Study: Adolescent Female Blood Donors At Risk For Iron Deficiency And Associated Anemia
New public health measures could help protect this vulnerable population, authors say
Female adolescent blood donors are more likely to have low iron stores and iron deficiency anemia than adult female blood donors and nondonors, which could have significant negative consequences on their developing brains, a new study led by Johns Hopkins researchers suggests. Based on these findings, the authors propose a variety of measures that could help this vulnerable population.
Each year, an estimated 6.8 million people in the U.S. donate blood, according to the American Red Cross, which coordinates blood drives across the country. Adolescents are increasingly contributing to the donor pool due to blood drives at high schools. In 2015, adolescents ages 16–18 contributed approximately 1.5 million blood donations.
Although blood donation is largely a safe procedure, adolescents are at a higher risk for acute, adverse donation-related problems, such as injuries from fainting during donation, explains study leaders Eshan Patel, M.P.H., a biostatistician in the Department of Pathology at the Johns Hopkins University School of Medicine, and Aaron Tobian, M.D., Ph.D., professor of pathology, medicine, oncology and epidemiology at the Johns Hopkins University School of Medicine and director of transfusion medicine at The Johns Hopkins Hospital.
Additionally, they add, blood donation may also increase the risk of iron deficiency, as each whole blood donation removes about 200–250 milligrams of iron from the blood donor. Because adolescents typically have lower blood volumes, when donating the same amount of blood, they have a relatively higher proportional loss of hemoglobin—the iron-containing protein in blood cells that transports oxygen—and consequently more iron during donation than adults. Females are even more at risk of iron deficiency than males due to blood loss during menstruation every month.
Numerous studies have shown that younger age, female sex and increased frequency of blood donation are all associated with lower serum ferritin levels (a surrogate for total body iron levels) in blood donor populations. However, note Patel and Tobian, no study using nationally representative data has compared the prevalence of iron deficiency and associated anemia between blood donor and nondonor populations, specifically adolescents.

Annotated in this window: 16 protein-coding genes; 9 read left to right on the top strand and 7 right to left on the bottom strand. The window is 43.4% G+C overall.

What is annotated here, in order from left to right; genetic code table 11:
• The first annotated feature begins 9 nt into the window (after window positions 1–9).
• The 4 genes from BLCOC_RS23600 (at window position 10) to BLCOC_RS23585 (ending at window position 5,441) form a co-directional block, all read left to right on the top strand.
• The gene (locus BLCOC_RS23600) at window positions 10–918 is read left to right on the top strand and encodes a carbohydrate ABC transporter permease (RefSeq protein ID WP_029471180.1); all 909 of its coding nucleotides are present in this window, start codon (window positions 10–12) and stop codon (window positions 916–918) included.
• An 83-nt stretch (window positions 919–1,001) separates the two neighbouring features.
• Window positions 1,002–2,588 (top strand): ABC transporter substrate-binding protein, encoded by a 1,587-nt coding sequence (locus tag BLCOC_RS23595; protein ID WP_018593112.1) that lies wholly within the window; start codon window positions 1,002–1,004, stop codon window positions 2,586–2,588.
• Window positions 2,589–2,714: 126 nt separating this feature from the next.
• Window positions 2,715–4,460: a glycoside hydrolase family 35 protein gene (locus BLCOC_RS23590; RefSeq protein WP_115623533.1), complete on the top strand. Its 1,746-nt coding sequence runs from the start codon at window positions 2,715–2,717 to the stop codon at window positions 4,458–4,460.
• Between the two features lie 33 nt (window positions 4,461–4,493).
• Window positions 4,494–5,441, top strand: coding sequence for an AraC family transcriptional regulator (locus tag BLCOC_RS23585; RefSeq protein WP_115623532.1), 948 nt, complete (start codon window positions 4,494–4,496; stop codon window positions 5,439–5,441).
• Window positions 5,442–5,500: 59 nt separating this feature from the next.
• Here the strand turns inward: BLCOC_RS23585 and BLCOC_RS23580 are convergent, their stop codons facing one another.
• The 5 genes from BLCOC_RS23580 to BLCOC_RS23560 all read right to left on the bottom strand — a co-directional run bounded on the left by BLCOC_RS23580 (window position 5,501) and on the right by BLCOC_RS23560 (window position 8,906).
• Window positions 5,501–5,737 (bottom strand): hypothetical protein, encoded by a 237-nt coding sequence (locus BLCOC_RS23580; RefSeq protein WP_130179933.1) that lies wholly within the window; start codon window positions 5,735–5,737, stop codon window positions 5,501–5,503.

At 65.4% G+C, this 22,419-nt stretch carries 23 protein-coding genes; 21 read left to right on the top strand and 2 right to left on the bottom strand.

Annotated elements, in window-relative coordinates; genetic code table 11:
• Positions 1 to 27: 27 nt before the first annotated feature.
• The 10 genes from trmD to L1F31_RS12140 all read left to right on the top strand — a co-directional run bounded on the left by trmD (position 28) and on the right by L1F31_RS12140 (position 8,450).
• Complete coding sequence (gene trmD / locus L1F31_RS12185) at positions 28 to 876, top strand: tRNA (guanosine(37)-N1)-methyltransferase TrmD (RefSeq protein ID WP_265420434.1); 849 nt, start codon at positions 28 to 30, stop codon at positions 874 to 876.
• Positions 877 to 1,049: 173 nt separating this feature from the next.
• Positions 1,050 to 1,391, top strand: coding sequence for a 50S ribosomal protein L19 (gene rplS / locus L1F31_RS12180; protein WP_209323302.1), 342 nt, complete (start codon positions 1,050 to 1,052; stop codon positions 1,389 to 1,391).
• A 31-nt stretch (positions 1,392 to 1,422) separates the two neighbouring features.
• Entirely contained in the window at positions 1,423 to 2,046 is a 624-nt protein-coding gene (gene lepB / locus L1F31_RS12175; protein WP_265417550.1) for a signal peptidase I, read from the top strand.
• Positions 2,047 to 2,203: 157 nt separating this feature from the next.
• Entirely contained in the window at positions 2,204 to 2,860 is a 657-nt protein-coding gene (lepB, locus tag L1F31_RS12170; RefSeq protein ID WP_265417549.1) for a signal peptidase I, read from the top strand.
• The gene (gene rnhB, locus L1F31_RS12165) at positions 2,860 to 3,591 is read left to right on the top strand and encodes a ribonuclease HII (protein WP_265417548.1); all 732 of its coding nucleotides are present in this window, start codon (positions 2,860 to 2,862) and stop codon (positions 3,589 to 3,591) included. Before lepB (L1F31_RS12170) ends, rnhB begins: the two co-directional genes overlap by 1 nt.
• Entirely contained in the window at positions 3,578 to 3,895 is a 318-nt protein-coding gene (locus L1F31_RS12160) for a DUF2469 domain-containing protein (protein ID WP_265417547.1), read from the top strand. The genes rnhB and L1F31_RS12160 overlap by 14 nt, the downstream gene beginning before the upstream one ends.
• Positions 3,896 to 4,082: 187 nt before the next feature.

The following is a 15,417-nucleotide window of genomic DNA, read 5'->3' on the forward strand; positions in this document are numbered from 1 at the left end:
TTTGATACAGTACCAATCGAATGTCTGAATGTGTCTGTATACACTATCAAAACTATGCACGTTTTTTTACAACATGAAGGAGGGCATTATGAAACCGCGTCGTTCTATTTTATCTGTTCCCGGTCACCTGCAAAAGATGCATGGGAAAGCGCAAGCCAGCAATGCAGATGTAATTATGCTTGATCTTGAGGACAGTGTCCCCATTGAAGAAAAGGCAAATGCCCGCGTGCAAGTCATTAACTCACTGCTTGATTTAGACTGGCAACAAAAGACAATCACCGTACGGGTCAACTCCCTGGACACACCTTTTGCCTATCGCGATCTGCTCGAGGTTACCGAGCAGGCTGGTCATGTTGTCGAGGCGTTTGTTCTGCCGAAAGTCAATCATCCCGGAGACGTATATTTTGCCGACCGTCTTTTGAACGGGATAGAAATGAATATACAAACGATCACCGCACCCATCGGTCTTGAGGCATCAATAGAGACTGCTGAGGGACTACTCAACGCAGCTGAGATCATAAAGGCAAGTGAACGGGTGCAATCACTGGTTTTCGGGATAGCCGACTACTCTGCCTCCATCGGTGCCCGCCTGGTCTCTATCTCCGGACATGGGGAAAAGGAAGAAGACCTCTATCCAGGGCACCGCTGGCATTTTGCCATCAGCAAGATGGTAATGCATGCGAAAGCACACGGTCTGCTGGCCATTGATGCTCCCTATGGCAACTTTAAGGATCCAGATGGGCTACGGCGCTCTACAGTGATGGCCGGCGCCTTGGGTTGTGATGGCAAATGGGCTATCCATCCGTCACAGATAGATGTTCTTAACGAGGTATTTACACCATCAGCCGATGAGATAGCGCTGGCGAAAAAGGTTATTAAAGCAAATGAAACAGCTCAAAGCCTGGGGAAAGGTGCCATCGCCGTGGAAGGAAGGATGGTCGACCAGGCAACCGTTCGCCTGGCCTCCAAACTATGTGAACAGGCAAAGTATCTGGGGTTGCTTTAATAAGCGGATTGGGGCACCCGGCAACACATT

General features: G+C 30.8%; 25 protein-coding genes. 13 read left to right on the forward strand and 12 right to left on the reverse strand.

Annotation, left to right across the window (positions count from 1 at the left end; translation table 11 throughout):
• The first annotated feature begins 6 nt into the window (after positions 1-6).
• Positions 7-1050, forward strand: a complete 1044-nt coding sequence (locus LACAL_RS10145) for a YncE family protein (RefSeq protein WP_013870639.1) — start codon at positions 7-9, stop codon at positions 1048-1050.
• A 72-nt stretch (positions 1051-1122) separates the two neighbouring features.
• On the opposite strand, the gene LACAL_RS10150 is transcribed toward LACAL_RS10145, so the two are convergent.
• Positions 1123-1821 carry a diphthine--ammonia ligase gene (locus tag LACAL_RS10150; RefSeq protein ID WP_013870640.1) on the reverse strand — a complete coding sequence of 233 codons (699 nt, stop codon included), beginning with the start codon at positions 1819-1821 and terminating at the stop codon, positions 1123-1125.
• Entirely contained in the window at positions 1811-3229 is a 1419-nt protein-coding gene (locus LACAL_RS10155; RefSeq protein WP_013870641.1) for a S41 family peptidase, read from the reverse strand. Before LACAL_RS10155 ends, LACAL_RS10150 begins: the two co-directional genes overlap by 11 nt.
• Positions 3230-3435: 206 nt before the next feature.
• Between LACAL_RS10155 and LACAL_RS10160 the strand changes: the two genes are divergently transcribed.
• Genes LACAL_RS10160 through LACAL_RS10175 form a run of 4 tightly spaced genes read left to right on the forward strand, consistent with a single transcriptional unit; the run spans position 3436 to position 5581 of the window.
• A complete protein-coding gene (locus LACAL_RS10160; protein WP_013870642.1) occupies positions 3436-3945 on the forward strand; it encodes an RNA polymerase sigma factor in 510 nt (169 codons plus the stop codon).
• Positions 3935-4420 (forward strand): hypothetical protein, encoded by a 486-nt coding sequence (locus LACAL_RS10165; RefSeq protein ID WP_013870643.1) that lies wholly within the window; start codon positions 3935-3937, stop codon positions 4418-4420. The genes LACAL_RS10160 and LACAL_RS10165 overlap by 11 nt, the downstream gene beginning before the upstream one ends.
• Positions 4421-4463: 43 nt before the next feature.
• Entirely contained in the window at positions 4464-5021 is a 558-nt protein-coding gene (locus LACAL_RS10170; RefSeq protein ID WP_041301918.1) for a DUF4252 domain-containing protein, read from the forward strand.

Toward this end, the researchers analyzed data from the National Health and Nutrition Examination Survey, a long-running study designed to assess the health and nutritional status of adults and children in the U.S. based on both physical exams and interviews conducted by the Centers for Disease Control and Prevention. From 1999 to 2010, this study included collections of blood samples as well as questions about blood donation history in the past 12 months.
The researchers found 9,647 female participants 16–49 years old who had provided both samples and blood donor history information. There were 2,419 adolescents ages 16–19 in this group.
They report in the journal Transfusion on Feb. 19 that about 10.7 percent of the adolescents had donated blood within the past 12 months, compared with about 6.4 percent of the adults. Mean serum ferritin levels were significantly lower among blood donors than among nondonors in both the adolescent (21.2 vs. 31.4 nanograms per milliliter) and the adult (26.2 vs. 43.7 nanograms per milliliter) populations. The prevalence of iron deficiency anemia was 9.5 percent among adolescent donors and 7.9 percent among adult donors—both low numbers, but still significantly higher than that of nondonors in both age groups, which was 6.1 percent. Besides, 22.6 percent of adolescent donors and 18.3 percent of adult donors had absent iron stores.
Collectively, the authors say, these findings highlight the vulnerability of adolescent blood donors to associated iron deficiency.
Patel and Tobian note that some federal policies and regulations are already in place to protect donors in general from iron deficiency due to this altruistic act, such as hemoglobin screening, a minimum weight to donate and an eight-week interval between donations for repeat whole blood donation. However, more protections are necessary for adolescent donors—for example, suggesting oral iron supplementation, increasing the minimum time interval between donations or donating other blood products such as platelets or plasma rather than whole blood could help mitigate iron loss.
“We’re not saying that eligible donors shouldn’t donate. There are already issues with the lack of blood supply,” Tobian says. “However, new regulations or accreditation standards could help make blood donation even safer for young donors.”
Other Johns Hopkins researchers who participated in this study include Jodie White, Evan M. Bloch, Mary K. Grabowski, Eric Gehrie, Parvez Lokhandwala, Patricia Brunker, Ruchika Goel and Paul Ness.